๐–๐ก๐š๐ญโ€™๐ฌ ๐ข๐ง ๐š ๐ง๐š๐ฆ๐ž: ๐ญ๐ก๐ž ๐ฉ๐ซ๐จ๐›๐ฅ๐ž๐ฆ ๐จ๐Ÿ ๐๐ž๐Ÿ๐ข๐ง๐ข๐ง๐  ๐œ๐จ๐ฆ๐ฆ๐ฎ๐ง๐ข๐ญ๐ข๐ž๐ฌ ๐š๐ฌ โ€˜๐ญ๐ซ๐ข๐›๐š๐ฅ๐ฌโ€™ ๐š๐ง๐ โ€˜๐ง๐จ๐ง-๐ญ๐ซ๐ข๐›๐š๐ฅ๐ฌโ€™.

By Saibal Debbarma

Our identities in society are amorphous and heterogeneous, extremely fluid because we live in complex societies where we adopt various roles to various situations for a proper functioning of society. Names, codes, symbols, appendages are adhered to each role but there is a sacred symbol all groups and communities prefer to identify themselves by as a collectivity and this symbol is a codified assertion that their ways of living and understanding the world varies distinctly or subtly from another group. To call them by any other name is to confuse their identity; it is a gesture which indicates that they are not recognized. Furthermore, to club all the groups or communities, who share in the eyes of a predominant political group some superficial similarities of biology or tradition or language under one generalized name is a gesture that they are not acknowledged as distinct traditions or groups and hence not unique. It is also a part of the age-old narrative of identifying societies as โ€˜civilizedโ€™ and โ€˜primitveโ€. This is one feature shared by colonists: they impose their nomenclature according to their whims and prejudices on every object, living or dead which is an integral part of the identity of the colonized thereby claiming their ownership over them. The African-Americans have been derogatively called โ€œniggersโ€ which originates from the Latin word โ€˜Nigerโ€™ meaning Black although the mass of people brought from the African continent to America through the slave trade belonged from communities who greatly varied from each other in their traditions and language. Imposing a common denotation used to signify their biological commonality is a denial of acknowledging these groups as unique cultures with their own distinct aura. The mass of indigenous communities called โ€˜Red-Indiansโ€™ or as โ€˜Native-Americansโ€™ who were found teeming on America, before the genocide caused upon them by European colonial rule, actually consists of diverse cultural groups, distinctly unique from each other.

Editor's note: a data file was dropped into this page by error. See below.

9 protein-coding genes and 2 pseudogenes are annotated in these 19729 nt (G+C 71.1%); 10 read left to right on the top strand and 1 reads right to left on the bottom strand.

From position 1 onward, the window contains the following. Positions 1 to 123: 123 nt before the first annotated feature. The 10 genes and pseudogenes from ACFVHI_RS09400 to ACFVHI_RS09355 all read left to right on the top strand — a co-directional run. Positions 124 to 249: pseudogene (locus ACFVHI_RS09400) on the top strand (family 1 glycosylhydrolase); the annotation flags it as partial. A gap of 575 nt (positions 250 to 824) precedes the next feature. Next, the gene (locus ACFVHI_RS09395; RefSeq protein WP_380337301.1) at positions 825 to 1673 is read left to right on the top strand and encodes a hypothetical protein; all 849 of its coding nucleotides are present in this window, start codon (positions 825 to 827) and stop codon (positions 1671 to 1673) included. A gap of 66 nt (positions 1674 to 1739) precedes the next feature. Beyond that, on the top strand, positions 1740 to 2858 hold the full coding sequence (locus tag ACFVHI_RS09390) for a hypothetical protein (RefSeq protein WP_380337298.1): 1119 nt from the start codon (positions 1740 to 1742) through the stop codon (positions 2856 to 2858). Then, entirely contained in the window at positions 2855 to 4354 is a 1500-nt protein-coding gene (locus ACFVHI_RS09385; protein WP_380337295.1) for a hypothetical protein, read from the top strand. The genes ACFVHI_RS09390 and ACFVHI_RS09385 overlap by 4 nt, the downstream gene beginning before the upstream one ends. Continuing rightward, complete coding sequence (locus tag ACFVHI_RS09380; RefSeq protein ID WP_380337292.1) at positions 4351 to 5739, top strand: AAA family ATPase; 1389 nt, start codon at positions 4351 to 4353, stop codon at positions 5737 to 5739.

The various indigenous communities in Tripura are often addressed by politicians, bureaucrats and govt. officials as โ€œTribalsโ€. The indigenous communities remain the โ€˜otherโ€™ in their own land because of the negative nomenclature used to identify them by a politically and economically pre-dominant populace uneducated about their culture. Although often used naively the word โ€œtribalโ€ holds negative connotations and is derogatory in the sense that it is not only a gesture that the aura and uniqueness of the community called as โ€œtribalโ€ is not acknowledged at all but also that they are perceived as primitives. In the Cambridge Encyclopedia of Anthropology, the word โ€˜tribalโ€™ is absent, what we find is the entry โ€œtribal societyโ€™ which is described in the following terms:

โ€œThe concept of โ€˜tribal societyโ€™ is one of the most prominent and popular โ€˜anthropologicalโ€™ notions of our time, yet within western social and cultural anthropology it has been largely abandoned as a sociological category. Although the origin of the word was rooted in the ancient Roman tribus, the modern concept of tribe emerged in the era of EuroAmerican colonial expansion. It became the standard term for the social units of peoples considered primitive by the colonists, and for those thought to be uncivilized in historical accounts of antiquity.โ€